Although there’s bound to be exceptions.

  31. The original language of The Three Musketeers is French, in which perdre la tête is not usually ‘to lose one’s head’ but ‘to lose one’s mind’ (usually temporarily!).

    But “to lose one’s head” is precisely “to lose one’s mind temporarily” (i.e. to lose one’s composure or self-possession) and therefore strikes me as by far the most idiomatic translation of “perdre la tête” in the given context.

  32. David Marjanović says:

    Actually, now I wonder how a plain old epsilon managed to end up as *ě.

    people are always pronouncing the full form, Stephen, with /f/

    Huh. I didn’t know that was a thing – instead, the spelling Steven seems to be everywhere!

  33. I have never met an American named Stephen who was not known primarily as Steve. On the other hand, I have known a few called Steven who did use the full name (although they were all also called Steve some of the time). I learned then Steven spelling first, since that is my father’s middle name, and it was not until some time in late elementary school that I realized that Stephen should always be pronounced with a /v/. The string orchestra teacher, who taught me from fourth to twelfth grade and was named Stephen Nelson, was probably principally responsible for me learning the correct pronunciation.

  34. the spelling Steven seems to be everywhere!

    And that’s presumably why people don’t know what to do with “Stephen.”

  35. David L says:

    people are always pronouncing the full form, Stephen, with /f/, which irritates me exceedingly

    I am genuinely astonished by that (the pronunciation, I mean, not your irritation). But then I am close to your age and I have a brother named Stephen.

    On a related note, I was surprised some years ago to hear someone pronounce the word aphelion (the point in an orbit furthest from the sun) with an ‘f’. I always said ap-helion, pronouncing the p and the h separately, since it makes a pair with perihelion. I realize these are words that don’t come up every day but I used to move in circles (ha!) where they were not uncommon.

  36. The word aphelion is in fact “correctly” pronounced with /f/; I so pronounce it myself, having been the kind of lad who looked up unknown words in the dictionary. The fact that historically it comes from p + h is irrelevant: the same is true of aphaeresis and aphorism, but presumably you wouldn’t pronounce those with /ph/.

  37. In my experience, the most common pronunciation of aphelion (among physicists and astronomers) is /ˈapəˈhiːlɪən/, although this is not listed by the OED. There are a substantial number of terms of this form, and following the model of apogee, an additional syllable is inserted after the prefix if the stem denoting the body being orbited does not begin with a vowel. Sometimes the extra syllable makes it into the written form, sometimes not. For an orbit around Jupiter, you sometime see “apojove” (although I would not use that form myself, since it is a Greek-Latin chimera; “apozeu” would be preferable, although I would be open to a more correct suffix). However, with “apastron” (which is much more common than “apojove”), no extra vowel is needed, and it is pronounced as written.

  38. David Marjanović says:

    I always said ap-helion, pronouncing the p and the h separately, since it makes a pair with perihelion.

    The trick is that Actually Ancient Greek didn’t have a contrast between /ph/ and /pʰ/, so any occurrences of |ph| came out as /pʰ/. And then, /pʰ/ became [f], leaving Greek with rather fascinating derivational morphophonology. See also: method.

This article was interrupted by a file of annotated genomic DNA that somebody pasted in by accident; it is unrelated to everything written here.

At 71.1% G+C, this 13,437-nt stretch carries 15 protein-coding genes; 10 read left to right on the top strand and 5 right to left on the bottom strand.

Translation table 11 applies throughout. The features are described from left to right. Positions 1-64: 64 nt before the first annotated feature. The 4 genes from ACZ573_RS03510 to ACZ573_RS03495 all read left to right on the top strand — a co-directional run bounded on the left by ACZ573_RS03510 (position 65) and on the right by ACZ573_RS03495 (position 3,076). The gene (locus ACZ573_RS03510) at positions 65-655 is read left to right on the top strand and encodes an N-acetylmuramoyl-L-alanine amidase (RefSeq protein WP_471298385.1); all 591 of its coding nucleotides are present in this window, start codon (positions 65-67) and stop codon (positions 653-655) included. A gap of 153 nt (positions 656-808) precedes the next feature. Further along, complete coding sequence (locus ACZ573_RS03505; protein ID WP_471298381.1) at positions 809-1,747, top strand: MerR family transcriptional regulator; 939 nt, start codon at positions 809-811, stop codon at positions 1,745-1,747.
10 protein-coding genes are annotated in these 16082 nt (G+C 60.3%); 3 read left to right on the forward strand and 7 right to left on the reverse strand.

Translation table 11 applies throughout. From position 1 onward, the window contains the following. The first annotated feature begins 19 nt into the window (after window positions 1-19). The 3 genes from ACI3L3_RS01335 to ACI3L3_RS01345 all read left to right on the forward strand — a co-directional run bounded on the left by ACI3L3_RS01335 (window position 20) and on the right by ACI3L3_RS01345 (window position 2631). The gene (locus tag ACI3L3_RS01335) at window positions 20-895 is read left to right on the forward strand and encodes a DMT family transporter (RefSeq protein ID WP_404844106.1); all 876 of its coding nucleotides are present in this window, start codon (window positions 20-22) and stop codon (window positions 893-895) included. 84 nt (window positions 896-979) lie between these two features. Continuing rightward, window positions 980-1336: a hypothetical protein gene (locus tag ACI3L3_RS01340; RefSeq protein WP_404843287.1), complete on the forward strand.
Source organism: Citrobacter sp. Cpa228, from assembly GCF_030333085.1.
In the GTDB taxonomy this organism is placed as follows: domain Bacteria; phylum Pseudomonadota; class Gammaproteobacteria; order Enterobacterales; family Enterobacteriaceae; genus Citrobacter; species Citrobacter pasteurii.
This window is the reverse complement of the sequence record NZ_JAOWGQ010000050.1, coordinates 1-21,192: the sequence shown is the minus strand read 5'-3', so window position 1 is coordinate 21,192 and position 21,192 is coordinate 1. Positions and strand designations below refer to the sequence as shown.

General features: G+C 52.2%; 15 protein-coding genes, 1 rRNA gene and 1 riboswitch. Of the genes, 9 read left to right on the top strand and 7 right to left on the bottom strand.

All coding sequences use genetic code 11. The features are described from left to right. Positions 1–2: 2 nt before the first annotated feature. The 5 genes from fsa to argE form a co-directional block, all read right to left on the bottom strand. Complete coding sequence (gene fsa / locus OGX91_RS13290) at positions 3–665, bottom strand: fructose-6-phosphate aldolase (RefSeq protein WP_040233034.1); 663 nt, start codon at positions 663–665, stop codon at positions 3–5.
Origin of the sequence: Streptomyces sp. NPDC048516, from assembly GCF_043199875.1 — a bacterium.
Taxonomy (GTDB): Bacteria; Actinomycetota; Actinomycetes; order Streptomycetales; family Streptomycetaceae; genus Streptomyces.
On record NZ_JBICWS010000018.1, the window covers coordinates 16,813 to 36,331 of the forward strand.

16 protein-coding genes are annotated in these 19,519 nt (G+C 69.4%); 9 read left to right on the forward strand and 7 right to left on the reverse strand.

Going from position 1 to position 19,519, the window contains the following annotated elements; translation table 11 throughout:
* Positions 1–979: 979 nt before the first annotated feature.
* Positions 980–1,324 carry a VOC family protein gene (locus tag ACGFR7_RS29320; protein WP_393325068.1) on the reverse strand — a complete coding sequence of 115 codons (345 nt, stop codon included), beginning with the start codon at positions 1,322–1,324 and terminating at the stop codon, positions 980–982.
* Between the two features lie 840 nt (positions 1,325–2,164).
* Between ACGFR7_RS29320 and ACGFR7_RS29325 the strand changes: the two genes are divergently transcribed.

In my experience, the most common pronunciation of aphelion (among physicists and astronomers) is /ˈapəˈhiːlɪən/, although this is not listed by the OED.

    Public service announcement: when people start making up vowels, you know your supposedly alphabetic spelling system is FUBAR.

  39. SFReader says:

    It’s somehow fitting that Languagehat’s Russified name is the nickname of Anna Karenina’s lover

  40. I am phascinated by this new inphormation…

  41. Eeeh… “Styopa” doesn’t sound like “zhopa”. He was pulling your leg. I wouldn’t call my friend Styopa, though, if I wanted to keep him as a friend. I cannot imagine a grown man called Styopa, maybe only by his mother… Sounds too corny.

  42. Well, then, I’m glad he made me change! But just because it doesn’t sound similar to you doesn’t mean it didn’t to him (almost half a century ago now); people have different reactions to language.

  43. SFReader says:

    I think he simply made a childish joke that Styopa rhymes with zhopa, which, of course, it does….

    Same joke is often made about Europe too (Evropa in Russian).

  44. I have never met an American named Stephen who was not known primarily as Steve.

    Well, I’ve never met him, but Stephen Curry of the Golden State Warriors is definitely “STEF-an” or “Stef” for short, and given his fame it wouldn’t surprise me if the sounded-out (mis-)pronunciation becomes more common.

  45. Yes, and I dislike him for that. (I am not a basketball fan, so I have no other reason to have an opinion about him.)

  46. quaelegit says:

    Besides the name Stephen, are there any other words in English where “ph” gets pronounced as /v/? I can’t think of any.

    (Personally, I always try to ask any given Stephen how they pronounce it. Although sometimes the answer I get is “I don’t care”…)

    Re: ” The fact that historically it comes from p + h is irrelevant: the same is true of aphaeresis and aphorism, but presumably you wouldn’t pronounce those with /ph/.”

    Unlike aphelion/perihelion, I can’t think of any obvious pairs with “aphorism” or “aphaeresis” that make it clear the ‘h’ goes with the second part of the word and not the ‘p’. (I’m sure such terms exist, but they are not commonly known, and I couldn’t find them stumbling around Wikitionary for five minutes.) So it makes sense to me that an English speaker would guess “ap-helion” but “a-phorism”.

  47. Not -ph-, but there’s Townshend.

  48. The original pronunciation of nephew was with /v/ (hence the familiar form nevvy) from Norman French nevu < Latin nepos. The dictionaries still give this as a second pronunciation in the UK; it is never used in the U.S. as far as I know.